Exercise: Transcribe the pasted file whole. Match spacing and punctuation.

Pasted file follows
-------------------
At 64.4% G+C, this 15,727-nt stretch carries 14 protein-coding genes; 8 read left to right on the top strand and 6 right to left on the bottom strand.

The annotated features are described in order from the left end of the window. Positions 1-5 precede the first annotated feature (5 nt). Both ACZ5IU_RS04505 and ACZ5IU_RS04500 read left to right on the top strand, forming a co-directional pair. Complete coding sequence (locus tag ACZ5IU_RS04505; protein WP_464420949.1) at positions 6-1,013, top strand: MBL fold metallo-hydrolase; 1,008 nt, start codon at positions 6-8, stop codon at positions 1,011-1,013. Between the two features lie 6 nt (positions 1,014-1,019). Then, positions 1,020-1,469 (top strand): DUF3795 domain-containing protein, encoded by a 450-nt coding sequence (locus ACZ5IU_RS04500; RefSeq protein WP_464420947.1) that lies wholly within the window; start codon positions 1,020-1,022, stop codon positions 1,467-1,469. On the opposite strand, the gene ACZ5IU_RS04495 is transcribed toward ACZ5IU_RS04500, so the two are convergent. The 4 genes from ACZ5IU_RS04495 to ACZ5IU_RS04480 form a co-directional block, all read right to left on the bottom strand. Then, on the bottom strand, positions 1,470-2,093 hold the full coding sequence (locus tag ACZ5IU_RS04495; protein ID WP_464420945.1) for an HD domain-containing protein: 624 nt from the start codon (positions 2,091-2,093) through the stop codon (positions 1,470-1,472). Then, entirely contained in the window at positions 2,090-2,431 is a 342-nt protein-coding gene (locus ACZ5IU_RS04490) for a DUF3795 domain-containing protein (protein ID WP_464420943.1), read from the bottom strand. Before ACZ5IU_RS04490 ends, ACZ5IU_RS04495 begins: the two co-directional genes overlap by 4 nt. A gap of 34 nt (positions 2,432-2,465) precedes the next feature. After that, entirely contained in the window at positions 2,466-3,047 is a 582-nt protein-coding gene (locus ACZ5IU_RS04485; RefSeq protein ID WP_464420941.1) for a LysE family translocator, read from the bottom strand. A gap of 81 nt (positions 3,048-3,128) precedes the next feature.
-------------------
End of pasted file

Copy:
At 64.4% G+C, this 15,727-nt stretch carries 14 protein-coding genes; 8 read left to right on the top strand and 6 right to left on the bottom strand.

The annotated features are described in order from the left end of the window. Positions 1-5 precede the first annotated feature (5 nt). Both ACZ5IU_RS04505 and ACZ5IU_RS04500 read left to right on the top strand, forming a co-directional pair. Complete coding sequence (locus tag ACZ5IU_RS04505; protein WP_464420949.1) at positions 6-1,013, top strand: MBL fold metallo-hydrolase; 1,008 nt, start codon at positions 6-8, stop codon at positions 1,011-1,013. Between the two features lie 6 nt (positions 1,014-1,019). Then, positions 1,020-1,469 (top strand): DUF3795 domain-containing protein, encoded by a 450-nt coding sequence (locus ACZ5IU_RS04500; RefSeq protein WP_464420947.1) that lies wholly within the window; start codon positions 1,020-1,022, stop codon positions 1,467-1,469. On the opposite strand, the gene ACZ5IU_RS04495 is transcribed toward ACZ5IU_RS04500, so the two are convergent. The 4 genes from ACZ5IU_RS04495 to ACZ5IU_RS04480 form a co-directional block, all read right to left on the bottom strand. Then, on the bottom strand, positions 1,470-2,093 hold the full coding sequence (locus tag ACZ5IU_RS04495; protein ID WP_464420945.1) for an HD domain-containing protein: 624 nt from the start codon (positions 2,091-2,093) through the stop codon (positions 1,470-1,472). Then, entirely contained in the window at positions 2,090-2,431 is a 342-nt protein-coding gene (locus ACZ5IU_RS04490) for a DUF3795 domain-containing protein (protein ID WP_464420943.1), read from the bottom strand. Before ACZ5IU_RS04490 ends, ACZ5IU_RS04495 begins: the two co-directional genes overlap by 4 nt. A gap of 34 nt (positions 2,432-2,465) precedes the next feature. After that, entirely contained in the window at positions 2,466-3,047 is a 582-nt protein-coding gene (locus ACZ5IU_RS04485; RefSeq protein ID WP_464420941.1) for a LysE family translocator, read from the bottom strand. A gap of 81 nt (positions 3,048-3,128) precedes the next feature.